COVID-19 has taken a toll on everyone. Whether that impact be financial, emotional, or physical, it has affected everyone. Essential workers are the ones who have taken a larger hit. Amidst the pandemic, vets were categorized as essential workers. Since then, significant trends have been observed in the veterinary industry.
New And Higher Adoptions
It is an observed trend that people asking to adopt pets has notably increased. Because of COVID-19, people stay at home more often to avoid infecting others and getting infected. People are likely to feel lonely during a situation like this. Interaction with other humans would not be the smartest choice in this case, which is why people are now opting for pets.
In a veterinary clinic in Alberta, there is a waitlist worth of fifty people to adopt puppies. Such an increased need for pets has led to a decrease in veterinary services. However, this demand might be increasing after the pandemic since vets will have new patients. This is one positive sign to come out of the pandemic.
Increased Costs For Large Animals
The pandemic has led to a shutdown for production. This translates to how the farm animals are now suffering. Because the cattle are often not in control of the prices, the costs have majorly increased. The medication, the vaccines, and the feed have also become expensive for vets and clients.
Fewer Supplies, More Working Hours, And Social Distancing
There have been shifts in the veterinary industry and everyone is making adjustments. Some essential items like ventilators have been forgone by vets for more essential workers. The high number of patients in hospitals have led to a shortage of such supplies for people. Vets are simply doing their part.
However, this means that along with a reduction in critical supplies, vets are working longer hours. This has caused an emotional strain on the staff and is causing a work-life unbalance. This might accelerate burnout for them.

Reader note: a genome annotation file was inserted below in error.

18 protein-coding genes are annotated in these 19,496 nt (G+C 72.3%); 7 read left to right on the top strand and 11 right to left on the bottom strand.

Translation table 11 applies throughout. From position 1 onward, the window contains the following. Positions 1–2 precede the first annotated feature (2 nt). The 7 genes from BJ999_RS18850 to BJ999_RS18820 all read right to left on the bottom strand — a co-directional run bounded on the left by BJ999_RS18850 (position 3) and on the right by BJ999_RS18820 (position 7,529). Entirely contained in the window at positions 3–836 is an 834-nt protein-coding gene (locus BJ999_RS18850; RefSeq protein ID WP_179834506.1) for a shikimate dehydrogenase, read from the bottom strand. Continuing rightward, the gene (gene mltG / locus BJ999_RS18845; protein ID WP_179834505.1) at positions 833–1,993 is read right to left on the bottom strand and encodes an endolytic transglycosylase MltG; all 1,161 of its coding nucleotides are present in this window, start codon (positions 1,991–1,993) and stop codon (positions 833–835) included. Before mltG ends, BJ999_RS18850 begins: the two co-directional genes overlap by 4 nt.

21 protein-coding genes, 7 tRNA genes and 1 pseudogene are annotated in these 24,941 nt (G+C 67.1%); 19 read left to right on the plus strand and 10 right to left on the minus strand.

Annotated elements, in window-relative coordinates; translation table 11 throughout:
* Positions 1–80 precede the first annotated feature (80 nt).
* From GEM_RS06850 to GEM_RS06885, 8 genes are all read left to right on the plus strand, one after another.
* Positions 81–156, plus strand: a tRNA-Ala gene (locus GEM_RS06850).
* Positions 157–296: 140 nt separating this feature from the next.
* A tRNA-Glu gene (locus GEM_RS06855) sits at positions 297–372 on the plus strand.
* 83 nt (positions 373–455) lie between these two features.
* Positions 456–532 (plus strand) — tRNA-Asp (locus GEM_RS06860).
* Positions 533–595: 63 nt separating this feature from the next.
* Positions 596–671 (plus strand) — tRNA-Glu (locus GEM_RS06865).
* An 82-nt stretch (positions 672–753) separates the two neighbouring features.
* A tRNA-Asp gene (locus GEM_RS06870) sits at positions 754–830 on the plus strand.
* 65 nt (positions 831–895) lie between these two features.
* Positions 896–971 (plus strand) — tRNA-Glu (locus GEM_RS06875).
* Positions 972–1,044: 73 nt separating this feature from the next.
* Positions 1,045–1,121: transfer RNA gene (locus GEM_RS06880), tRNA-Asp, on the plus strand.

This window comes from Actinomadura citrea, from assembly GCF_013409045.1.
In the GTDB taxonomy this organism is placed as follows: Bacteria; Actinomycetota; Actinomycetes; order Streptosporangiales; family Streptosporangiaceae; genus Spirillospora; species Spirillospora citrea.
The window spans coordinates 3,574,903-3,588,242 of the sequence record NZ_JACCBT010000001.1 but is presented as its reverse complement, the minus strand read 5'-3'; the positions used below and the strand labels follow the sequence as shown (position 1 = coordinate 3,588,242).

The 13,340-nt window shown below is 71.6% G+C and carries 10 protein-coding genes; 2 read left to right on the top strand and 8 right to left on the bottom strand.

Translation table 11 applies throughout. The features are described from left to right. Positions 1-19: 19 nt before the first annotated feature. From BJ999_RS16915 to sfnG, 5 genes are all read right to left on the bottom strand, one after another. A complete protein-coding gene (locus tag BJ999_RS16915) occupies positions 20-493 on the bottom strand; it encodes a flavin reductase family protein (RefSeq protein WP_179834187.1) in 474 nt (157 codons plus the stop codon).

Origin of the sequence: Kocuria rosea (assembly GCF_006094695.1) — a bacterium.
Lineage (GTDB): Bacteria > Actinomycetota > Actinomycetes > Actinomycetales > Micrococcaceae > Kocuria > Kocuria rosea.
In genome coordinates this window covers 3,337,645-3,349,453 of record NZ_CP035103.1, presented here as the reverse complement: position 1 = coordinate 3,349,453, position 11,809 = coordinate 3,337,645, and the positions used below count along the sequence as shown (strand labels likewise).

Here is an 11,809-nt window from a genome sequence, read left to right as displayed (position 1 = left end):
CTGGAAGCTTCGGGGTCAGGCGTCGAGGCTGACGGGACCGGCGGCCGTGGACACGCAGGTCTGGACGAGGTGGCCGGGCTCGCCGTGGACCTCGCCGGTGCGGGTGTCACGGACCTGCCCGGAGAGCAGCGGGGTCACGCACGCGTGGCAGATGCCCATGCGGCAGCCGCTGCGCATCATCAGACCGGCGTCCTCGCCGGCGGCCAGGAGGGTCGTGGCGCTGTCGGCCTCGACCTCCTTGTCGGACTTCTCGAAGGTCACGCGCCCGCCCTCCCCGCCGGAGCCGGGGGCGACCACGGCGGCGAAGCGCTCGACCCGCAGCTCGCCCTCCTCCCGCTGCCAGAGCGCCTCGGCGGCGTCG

Additionally, social distancing rules has allowed vets to incorporate drop-offs for their patients. This means that owners will have no in-person interaction with the vets. While this may be the responsible and smart choice, it might create some communication difficulties too.
The two stakeholders will be interacting through phone calls. This not only means that the process will take more time but that it will also cost more.
The Emotional Stress Of Asking For Government Assistance
Many vets and their peers are applying for government assistance programs. However, their eligibility criteria are widely unclear. The Canada Emergency Wage subsidy is one such program where vets have been unable to qualify. This is because of the extensive paperwork and the ambiguity.
This stress and time-consuming process has really led the workers to be disappointed. Financial burden and emotional strain are one of the most common causes for burnout. It is reasonable for vets to be concerned. The veterinary industry is one of the critical industries which needs help during the pandemic. With safe and proper assistance, the workers may perform better financially and emotionally.